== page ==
Wells Fargo shares fell on Friday after the beleaguered bank reported lower-than-expected quarterly revenue, reflecting the continuing impact of near-zero interest rates.

For the fourth quarter, Wells Fargo made a profit of $2.99 billion, or 64 cents per share, beating analysts’ estimates of 60 cents per share. The fourth-largest U.S. bank took a $781 million restructuring charge and a $321 million hit from “customer remediation” costs related to its sales practice scandal even though it has repeatedly indicated that the worst of the fallout is behind it.

Revenue fell 10% to $17.93 billion, with net interest income declining 17% to $9.28 billion. Analysts had expected revenue of $18.127 billion and net-interest income of $9.34 billion.

“Although our financial performance improved and we earned $3.0 billion in the fourth quarter, our results continued to be impacted by the unprecedented operating environment and the required work to put our substantial legacy issues behind us,” CEO Charlie Scharf said in a news release.

On news of the results, Wells Fargo shares dipped 7.8% to $32.04 in trading Friday. The stock had “rallied more than 28% in the fourth quarter as the rollout of [COVID-19] vaccines and the prospects for more fiscal stimulus raised hope for a strong economic recovery,” CNBC reported.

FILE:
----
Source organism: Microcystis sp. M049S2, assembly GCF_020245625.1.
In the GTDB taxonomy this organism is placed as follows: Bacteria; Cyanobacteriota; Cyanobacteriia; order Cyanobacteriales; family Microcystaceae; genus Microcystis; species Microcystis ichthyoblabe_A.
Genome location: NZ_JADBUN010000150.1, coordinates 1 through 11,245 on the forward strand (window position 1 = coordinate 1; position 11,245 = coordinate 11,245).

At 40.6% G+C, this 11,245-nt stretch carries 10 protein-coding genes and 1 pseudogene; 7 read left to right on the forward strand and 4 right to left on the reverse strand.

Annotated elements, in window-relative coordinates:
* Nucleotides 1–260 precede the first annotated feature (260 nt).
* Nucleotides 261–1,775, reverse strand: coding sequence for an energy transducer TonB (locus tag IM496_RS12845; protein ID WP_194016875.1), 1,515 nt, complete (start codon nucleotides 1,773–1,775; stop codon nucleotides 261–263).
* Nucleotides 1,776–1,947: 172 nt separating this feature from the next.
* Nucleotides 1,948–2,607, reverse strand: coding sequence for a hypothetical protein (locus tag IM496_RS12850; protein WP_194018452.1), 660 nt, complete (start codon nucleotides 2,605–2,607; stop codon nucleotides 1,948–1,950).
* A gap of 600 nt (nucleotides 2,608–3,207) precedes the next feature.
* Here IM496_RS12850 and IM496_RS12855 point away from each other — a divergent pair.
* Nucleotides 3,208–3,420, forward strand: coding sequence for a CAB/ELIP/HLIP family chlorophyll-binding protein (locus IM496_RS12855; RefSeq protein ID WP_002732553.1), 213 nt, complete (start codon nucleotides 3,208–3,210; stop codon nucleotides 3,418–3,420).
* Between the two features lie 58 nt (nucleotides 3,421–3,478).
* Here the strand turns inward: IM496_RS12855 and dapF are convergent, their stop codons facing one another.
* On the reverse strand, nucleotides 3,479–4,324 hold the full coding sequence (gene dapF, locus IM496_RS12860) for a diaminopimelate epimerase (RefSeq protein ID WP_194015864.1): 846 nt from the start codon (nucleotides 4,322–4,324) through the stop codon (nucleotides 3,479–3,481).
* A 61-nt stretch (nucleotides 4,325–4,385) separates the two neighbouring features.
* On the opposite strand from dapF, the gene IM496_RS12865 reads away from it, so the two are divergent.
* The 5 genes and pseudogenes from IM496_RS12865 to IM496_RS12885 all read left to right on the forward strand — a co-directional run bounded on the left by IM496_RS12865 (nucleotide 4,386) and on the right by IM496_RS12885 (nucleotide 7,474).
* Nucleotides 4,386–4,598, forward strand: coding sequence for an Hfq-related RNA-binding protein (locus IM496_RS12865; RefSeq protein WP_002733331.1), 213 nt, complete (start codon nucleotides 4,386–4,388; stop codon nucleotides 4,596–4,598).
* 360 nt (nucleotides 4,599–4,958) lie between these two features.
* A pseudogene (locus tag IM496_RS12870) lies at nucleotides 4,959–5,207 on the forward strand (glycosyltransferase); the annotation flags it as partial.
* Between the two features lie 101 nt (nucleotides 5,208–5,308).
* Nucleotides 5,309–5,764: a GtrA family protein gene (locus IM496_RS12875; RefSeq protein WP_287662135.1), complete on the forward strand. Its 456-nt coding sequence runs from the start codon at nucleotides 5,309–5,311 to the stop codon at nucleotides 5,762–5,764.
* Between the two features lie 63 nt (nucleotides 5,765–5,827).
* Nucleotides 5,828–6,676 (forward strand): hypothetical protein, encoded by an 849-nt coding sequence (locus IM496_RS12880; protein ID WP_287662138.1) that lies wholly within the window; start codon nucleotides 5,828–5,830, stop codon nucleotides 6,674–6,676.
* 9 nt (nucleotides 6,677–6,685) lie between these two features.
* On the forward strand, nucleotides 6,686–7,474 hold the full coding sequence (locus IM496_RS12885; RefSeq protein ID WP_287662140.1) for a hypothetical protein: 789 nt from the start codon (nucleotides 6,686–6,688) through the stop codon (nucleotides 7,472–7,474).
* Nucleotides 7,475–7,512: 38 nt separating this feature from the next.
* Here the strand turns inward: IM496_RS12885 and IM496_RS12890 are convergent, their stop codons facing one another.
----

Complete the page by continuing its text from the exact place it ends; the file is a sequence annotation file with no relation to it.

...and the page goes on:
According to the bank, the decline in net interest income was “primarily due to the impact of lower interest rates, which drove a repricing of the balance sheet, lower loan balances primarily due to weak demand and elevated prepayments, lower investment securities balances, and higher mortgage-backed securities premium amortization.”

“Because the bank does not have a large capital markets business like JPMorgan Chase or Citigroup Inc … it has fewer ways to cushion declines in revenue from low interest rates,” Reuters noted.

In the fourth quarter, Wells Fargo’s corporate and investment banking revenue dropped 7% to $3.11 billion, including a 25% slide in equity markets trading revenue, while the consumer banking and lending division saw revenue decline by 5% to $8.61 billion.

The restructuring charges reflect Scharf’s turnaround efforts at the bank that he joined in 2019.

(Photo by Noam Galai/Getty Images)

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